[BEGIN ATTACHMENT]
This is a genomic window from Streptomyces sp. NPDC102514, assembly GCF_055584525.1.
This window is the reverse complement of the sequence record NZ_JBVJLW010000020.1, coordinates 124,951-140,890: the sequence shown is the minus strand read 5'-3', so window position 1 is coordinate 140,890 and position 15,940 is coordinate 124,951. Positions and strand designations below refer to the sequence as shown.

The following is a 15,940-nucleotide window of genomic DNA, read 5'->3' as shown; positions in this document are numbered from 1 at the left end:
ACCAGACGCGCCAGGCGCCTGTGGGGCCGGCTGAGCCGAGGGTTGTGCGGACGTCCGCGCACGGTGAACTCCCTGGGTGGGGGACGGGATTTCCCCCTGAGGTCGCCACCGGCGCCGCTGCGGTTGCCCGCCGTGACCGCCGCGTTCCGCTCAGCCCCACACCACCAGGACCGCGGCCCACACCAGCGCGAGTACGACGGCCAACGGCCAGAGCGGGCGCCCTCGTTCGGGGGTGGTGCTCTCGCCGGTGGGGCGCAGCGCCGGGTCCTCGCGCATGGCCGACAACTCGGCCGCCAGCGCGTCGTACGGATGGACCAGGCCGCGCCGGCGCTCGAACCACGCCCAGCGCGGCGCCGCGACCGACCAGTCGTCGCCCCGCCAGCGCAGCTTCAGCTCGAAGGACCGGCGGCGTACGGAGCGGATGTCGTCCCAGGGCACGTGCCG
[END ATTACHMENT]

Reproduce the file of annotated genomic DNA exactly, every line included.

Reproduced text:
This is a genomic window from Streptomyces sp. NPDC102514, assembly GCF_055584525.1.
This window is the reverse complement of the sequence record NZ_JBVJLW010000020.1, coordinates 124,951-140,890: the sequence shown is the minus strand read 5'-3', so window position 1 is coordinate 140,890 and position 15,940 is coordinate 124,951. Positions and strand designations below refer to the sequence as shown.

The following is a 15,940-nucleotide window of genomic DNA, read 5'->3' as shown; positions in this document are numbered from 1 at the left end:
ACCAGACGCGCCAGGCGCCTGTGGGGCCGGCTGAGCCGAGGGTTGTGCGGACGTCCGCGCACGGTGAACTCCCTGGGTGGGGGACGGGATTTCCCCCTGAGGTCGCCACCGGCGCCGCTGCGGTTGCCCGCCGTGACCGCCGCGTTCCGCTCAGCCCCACACCACCAGGACCGCGGCCCACACCAGCGCGAGTACGACGGCCAACGGCCAGAGCGGGCGCCCTCGTTCGGGGGTGGTGCTCTCGCCGGTGGGGCGCAGCGCCGGGTCCTCGCGCATGGCCGACAACTCGGCCGCCAGCGCGTCGTACGGATGGACCAGGCCGCGCCGGCGCTCGAACCACGCCCAGCGCGGCGCCGCGACCGACCAGTCGTCGCCCCGCCAGCGCAGCTTCAGCTCGAAGGACCGGCGGCGTACGGAGCGGATGTCGTCCCAGGGCACGTGCCG